New Products Promote Pets’ Physical, Emotional Wellbeing

By Marilyn Iturri

New products debuted at last month’s VMX conference in Orlando, Florida, are designed to enhance the human-animal bond as well as promote animals’ physical wellbeing and emotional comfort.

Feliscratch by Feliway is a new application of an artificial pheromone designed to help owners redirect cats’ destructive scratching to desired locations, such as scratching posts. Redirecting destructive scratching behaviors can keep cat owners from rehoming their cats or relinquishing them to shelters.

The new product comes in pipettes and is applied in straight lines to the desired scratching location at suggested intervals. It joins the line of other Feliway products, such as Feliway Classic diffusers and sprays. Manufacturer Ceva reports this new application sends “territory messages” that direct cats to where the owner wants them to scratch.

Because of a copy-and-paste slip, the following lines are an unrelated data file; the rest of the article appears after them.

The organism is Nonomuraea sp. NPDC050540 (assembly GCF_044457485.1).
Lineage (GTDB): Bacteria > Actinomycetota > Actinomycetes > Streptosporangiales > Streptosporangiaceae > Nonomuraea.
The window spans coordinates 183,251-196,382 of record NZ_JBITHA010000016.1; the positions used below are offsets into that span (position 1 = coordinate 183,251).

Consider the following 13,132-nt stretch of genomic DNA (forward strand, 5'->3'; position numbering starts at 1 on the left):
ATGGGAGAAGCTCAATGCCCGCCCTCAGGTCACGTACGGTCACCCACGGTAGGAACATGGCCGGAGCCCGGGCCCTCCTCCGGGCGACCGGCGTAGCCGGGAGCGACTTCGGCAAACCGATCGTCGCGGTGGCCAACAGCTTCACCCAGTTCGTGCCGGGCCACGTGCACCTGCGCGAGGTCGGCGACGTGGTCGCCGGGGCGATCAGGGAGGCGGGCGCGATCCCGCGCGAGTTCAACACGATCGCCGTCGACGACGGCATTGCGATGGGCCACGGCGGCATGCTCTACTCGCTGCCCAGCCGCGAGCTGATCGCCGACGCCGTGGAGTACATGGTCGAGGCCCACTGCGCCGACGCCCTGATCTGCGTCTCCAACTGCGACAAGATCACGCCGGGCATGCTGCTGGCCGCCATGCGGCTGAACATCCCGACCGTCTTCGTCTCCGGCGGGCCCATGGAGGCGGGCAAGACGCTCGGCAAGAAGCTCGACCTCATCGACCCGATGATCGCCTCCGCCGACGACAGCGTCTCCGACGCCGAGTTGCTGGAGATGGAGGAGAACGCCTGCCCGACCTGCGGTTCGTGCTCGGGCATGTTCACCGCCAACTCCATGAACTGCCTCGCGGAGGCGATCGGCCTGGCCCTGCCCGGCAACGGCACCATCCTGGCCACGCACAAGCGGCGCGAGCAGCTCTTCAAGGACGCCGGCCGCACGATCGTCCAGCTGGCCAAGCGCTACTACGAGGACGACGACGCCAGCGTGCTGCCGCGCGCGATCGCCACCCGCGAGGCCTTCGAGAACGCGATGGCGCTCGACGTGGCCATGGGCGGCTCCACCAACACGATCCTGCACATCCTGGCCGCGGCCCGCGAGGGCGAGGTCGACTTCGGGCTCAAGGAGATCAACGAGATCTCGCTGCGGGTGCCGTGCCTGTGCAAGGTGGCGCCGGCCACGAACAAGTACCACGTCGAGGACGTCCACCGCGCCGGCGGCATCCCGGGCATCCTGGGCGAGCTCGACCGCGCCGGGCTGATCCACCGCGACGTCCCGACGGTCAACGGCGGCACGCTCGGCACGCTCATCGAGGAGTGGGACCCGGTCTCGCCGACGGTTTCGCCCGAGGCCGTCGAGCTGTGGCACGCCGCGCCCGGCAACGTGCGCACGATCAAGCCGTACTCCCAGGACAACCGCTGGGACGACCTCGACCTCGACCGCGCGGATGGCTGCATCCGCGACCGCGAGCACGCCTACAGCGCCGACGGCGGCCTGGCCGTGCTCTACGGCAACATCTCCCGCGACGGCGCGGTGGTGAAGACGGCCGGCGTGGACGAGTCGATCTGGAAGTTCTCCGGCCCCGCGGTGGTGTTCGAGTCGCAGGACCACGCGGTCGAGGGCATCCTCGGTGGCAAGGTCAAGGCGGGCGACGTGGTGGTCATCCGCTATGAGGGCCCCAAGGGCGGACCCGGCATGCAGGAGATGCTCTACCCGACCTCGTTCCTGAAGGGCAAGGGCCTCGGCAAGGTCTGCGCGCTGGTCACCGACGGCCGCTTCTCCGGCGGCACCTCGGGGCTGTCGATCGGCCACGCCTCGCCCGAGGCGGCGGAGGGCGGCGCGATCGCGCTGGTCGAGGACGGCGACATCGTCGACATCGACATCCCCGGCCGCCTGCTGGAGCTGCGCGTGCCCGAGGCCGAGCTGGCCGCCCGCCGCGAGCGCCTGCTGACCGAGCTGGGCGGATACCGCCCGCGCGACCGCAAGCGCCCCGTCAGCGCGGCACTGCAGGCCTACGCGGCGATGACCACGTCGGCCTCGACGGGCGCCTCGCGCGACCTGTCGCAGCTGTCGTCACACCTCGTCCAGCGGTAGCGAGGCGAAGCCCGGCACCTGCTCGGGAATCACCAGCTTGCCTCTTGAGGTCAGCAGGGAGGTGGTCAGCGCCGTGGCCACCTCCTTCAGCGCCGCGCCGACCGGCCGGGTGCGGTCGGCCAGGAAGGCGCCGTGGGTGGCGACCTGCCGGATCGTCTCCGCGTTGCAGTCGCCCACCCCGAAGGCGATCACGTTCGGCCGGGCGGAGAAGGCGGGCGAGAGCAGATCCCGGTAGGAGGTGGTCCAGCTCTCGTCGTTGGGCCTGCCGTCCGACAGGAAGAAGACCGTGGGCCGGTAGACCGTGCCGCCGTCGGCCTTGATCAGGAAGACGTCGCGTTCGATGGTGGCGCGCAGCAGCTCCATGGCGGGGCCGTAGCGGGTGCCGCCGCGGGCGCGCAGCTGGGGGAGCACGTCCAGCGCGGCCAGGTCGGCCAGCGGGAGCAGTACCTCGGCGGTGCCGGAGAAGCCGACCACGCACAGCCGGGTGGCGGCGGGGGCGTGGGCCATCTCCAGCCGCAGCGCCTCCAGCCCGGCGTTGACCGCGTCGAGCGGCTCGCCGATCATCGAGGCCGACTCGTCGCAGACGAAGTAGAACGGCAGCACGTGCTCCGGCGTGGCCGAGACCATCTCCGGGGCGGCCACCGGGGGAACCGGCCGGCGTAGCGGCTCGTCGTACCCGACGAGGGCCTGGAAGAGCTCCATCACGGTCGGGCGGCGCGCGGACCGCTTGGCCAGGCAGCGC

A new test for Idexx in-house chemistry analyzers helps find and assess kidney function earlier in the disease process, allowing the veterinarian to begin treating renal patients earlier. Earlier care may result in longer life and an improved quality of life.

The Catalyst SDMA test has several advantages, according to Idexx. The test measures SDMA, a biomarker for kidney function that increases earlier than creatinine. It is specific for kidney function and is less affected by factors such as body condition, advanced age, and disease state.

DoctorVet, a small-animal therapy laser by Sound of Carlsbad, California, was also introduced at the conference. It comes with on-board instructions for cost-effective Class IV laser therapy and was designed for ease of use, according to the company.

Laser therapy uses photobiomodulation to speed healing and reduce pain and inflammation. It can also help improve clinic revenue. The modality is used to treat post-surgical incisions, wounds, and chronic pain conditions such as arthritis and can be combined with other treatment modalities for maximum effectiveness.

This article was reviewed/edited by board-certified veterinary behaviorist Dr. Kenneth Martin and/or veterinary technician specialist in behavior Debbie Martin, LVT.